The Royal Saltworks of Arc-et-Senans owes its existence to the deficiencies of Salins-les-Bains where production could not be increased to meet the rising demand for salt. To overcome this problem, in 1773 the salt administration began to plan for a new factory, bigger, more modern and more profitable.
The chosen site for the new factory was between the villages of Arc and Senans, 13 kilometres, as the crow flies, from Salins-les-Bains. The site was vast, situated near major lines of transportation and disposed of a nearly inexhaustible reserve of fuel, the Forest of Chaux with its 22,000 hectares of forest cover. The only drawback was that it had no source of salt water. Never mind! The brine was to be brought from Salins-les-Bains via a lengthy pipeline.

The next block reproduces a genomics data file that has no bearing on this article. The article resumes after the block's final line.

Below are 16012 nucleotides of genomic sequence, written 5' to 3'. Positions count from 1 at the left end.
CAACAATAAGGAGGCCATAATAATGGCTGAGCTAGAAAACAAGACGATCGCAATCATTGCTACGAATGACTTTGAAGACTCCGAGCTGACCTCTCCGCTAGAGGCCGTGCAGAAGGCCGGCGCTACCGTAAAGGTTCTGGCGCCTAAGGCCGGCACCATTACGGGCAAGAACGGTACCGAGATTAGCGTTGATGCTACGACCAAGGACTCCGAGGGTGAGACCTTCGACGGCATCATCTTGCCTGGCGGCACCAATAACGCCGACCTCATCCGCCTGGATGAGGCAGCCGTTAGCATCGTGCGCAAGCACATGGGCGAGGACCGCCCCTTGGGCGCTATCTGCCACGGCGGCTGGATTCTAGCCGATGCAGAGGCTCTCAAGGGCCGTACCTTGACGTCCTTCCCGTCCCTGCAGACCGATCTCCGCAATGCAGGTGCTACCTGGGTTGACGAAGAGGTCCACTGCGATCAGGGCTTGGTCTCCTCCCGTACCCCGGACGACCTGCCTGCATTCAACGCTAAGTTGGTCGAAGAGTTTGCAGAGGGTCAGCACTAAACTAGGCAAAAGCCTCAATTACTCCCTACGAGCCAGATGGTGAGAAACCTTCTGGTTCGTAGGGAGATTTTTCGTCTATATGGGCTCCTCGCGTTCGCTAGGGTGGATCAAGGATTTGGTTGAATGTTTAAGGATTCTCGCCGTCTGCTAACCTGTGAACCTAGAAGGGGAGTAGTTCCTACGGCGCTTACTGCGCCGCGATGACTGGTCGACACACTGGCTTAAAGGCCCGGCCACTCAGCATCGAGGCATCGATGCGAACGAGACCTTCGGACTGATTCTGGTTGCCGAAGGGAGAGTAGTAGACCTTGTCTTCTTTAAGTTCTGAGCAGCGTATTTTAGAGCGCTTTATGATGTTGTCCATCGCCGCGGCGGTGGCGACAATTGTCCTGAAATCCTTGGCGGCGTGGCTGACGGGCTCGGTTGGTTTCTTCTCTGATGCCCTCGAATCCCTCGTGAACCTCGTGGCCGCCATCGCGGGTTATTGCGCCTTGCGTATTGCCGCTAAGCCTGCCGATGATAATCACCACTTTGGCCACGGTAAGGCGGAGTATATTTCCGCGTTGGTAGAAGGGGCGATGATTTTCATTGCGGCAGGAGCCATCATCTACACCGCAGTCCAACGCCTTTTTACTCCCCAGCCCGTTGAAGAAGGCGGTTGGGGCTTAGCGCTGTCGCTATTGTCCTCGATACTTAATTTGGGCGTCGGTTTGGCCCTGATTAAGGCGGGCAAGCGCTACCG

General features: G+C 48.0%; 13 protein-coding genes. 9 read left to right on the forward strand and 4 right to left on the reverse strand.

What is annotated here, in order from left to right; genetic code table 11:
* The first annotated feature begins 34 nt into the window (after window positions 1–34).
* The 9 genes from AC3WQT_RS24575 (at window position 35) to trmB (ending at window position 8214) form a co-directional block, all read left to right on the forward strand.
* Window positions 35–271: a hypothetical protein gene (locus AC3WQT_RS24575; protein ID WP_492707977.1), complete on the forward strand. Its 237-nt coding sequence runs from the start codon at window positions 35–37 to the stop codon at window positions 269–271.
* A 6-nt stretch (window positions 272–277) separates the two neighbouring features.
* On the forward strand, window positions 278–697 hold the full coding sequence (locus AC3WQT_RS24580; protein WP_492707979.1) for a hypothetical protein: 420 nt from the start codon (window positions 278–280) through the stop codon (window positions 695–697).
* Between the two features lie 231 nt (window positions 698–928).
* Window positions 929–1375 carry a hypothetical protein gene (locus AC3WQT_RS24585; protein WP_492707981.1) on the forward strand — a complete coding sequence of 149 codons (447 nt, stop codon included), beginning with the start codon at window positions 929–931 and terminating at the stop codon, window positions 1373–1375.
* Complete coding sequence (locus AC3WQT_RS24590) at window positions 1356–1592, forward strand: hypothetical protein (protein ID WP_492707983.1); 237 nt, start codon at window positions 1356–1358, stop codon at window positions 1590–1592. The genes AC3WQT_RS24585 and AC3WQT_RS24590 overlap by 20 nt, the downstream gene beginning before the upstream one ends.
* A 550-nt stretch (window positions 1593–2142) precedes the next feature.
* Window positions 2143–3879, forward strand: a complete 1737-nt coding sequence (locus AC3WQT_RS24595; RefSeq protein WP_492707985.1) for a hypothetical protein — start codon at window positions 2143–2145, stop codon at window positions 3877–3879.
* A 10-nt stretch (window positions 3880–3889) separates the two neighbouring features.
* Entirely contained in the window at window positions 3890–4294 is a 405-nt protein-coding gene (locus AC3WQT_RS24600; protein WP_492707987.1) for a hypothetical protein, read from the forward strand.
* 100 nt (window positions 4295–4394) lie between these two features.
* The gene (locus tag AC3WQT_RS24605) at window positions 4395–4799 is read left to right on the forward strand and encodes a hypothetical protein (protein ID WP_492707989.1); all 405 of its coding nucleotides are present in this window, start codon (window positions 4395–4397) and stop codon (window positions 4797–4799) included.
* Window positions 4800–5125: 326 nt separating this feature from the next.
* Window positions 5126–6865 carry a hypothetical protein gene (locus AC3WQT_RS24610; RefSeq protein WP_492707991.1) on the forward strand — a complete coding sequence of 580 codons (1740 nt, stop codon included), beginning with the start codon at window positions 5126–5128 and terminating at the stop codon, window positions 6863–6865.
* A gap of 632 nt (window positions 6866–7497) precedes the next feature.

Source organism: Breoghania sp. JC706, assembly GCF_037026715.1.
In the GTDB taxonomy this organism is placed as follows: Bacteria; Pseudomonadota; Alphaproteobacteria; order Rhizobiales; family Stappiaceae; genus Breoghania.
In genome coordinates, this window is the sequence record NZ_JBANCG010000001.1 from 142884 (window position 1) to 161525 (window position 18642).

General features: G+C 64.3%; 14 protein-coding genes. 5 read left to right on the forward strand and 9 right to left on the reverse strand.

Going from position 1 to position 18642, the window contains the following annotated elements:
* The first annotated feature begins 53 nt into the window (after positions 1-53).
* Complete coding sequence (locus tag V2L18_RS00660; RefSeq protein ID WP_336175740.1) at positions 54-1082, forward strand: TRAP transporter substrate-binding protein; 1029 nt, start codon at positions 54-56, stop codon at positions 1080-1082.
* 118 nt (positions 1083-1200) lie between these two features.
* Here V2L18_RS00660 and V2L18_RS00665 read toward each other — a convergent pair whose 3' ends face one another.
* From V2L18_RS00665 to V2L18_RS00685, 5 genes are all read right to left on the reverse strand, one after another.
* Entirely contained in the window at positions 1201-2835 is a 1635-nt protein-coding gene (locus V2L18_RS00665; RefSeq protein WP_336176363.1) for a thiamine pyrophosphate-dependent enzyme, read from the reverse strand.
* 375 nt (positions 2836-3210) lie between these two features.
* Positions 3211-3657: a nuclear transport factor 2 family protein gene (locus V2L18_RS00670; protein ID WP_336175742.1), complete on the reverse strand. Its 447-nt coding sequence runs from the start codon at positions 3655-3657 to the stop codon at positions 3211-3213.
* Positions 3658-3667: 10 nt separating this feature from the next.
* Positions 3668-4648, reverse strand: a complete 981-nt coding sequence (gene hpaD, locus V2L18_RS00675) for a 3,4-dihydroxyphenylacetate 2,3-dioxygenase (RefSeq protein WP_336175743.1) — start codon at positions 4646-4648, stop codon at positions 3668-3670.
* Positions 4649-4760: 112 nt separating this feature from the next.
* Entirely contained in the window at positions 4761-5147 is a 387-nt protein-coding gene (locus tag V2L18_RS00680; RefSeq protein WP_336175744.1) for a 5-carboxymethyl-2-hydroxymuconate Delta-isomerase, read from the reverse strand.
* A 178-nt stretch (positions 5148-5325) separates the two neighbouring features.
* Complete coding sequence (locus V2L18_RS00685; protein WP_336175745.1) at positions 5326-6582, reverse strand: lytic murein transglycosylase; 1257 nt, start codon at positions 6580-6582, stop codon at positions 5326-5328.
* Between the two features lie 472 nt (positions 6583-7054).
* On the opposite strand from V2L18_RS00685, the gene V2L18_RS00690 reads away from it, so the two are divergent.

To see: Discover the Forest of Chaux, with its sacred oaks, its columns by Guidon and its shelters. Meet at the "Saline Royale" stop on the Gabelous Trail.
Construction of the new saltworks was entrusted to Claude-Nicolas Ledoux, then commissioner of saltworks for Franche-Comté, Lorraine and the territories then known as the Trois-Evêchés (Metz, Toul and Verdun) in north-eastern France. After an initial project was rejected, Ledoux’s proposal was approved in 1774 and construction began in 1775.
The new saltworks in Arc-et-Senans was a factory of an entirely new kind. In addition to being an industrial site, its first vocation, it was home to the personnel who worked there and it also constituted a remarkable architectural complex. This aestheticism made it unique, showing a care that until then had been reserved for palaces and temples.